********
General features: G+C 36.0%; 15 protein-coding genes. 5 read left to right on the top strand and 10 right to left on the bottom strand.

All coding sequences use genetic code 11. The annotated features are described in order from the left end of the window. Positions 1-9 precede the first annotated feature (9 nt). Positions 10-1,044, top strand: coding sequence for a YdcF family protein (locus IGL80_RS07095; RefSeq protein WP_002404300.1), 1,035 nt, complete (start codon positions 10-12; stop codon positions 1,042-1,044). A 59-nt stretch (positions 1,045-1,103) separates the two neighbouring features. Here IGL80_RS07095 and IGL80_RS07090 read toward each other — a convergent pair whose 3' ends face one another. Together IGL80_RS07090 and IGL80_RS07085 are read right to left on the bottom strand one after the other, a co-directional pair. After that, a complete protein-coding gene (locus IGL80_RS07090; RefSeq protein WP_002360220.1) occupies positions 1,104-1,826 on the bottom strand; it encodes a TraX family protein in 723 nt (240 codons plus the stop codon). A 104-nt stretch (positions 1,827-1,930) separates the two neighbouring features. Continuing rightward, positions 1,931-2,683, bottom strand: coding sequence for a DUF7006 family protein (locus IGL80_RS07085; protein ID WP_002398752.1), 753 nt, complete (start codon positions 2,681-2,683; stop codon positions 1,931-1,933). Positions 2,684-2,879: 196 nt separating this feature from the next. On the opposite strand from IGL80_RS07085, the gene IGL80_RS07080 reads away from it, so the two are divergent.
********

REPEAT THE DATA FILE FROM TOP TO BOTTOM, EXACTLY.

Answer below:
General features: G+C 36.0%; 15 protein-coding genes. 5 read left to right on the top strand and 10 right to left on the bottom strand.

All coding sequences use genetic code 11. The annotated features are described in order from the left end of the window. Positions 1-9 precede the first annotated feature (9 nt). Positions 10-1,044, top strand: coding sequence for a YdcF family protein (locus IGL80_RS07095; RefSeq protein WP_002404300.1), 1,035 nt, complete (start codon positions 10-12; stop codon positions 1,042-1,044). A 59-nt stretch (positions 1,045-1,103) separates the two neighbouring features. Here IGL80_RS07095 and IGL80_RS07090 read toward each other — a convergent pair whose 3' ends face one another. Together IGL80_RS07090 and IGL80_RS07085 are read right to left on the bottom strand one after the other, a co-directional pair. After that, a complete protein-coding gene (locus IGL80_RS07090; RefSeq protein WP_002360220.1) occupies positions 1,104-1,826 on the bottom strand; it encodes a TraX family protein in 723 nt (240 codons plus the stop codon). A 104-nt stretch (positions 1,827-1,930) separates the two neighbouring features. Continuing rightward, positions 1,931-2,683, bottom strand: coding sequence for a DUF7006 family protein (locus IGL80_RS07085; protein ID WP_002398752.1), 753 nt, complete (start codon positions 2,681-2,683; stop codon positions 1,931-1,933). Positions 2,684-2,879: 196 nt separating this feature from the next. On the opposite strand from IGL80_RS07085, the gene IGL80_RS07080 reads away from it, so the two are divergent.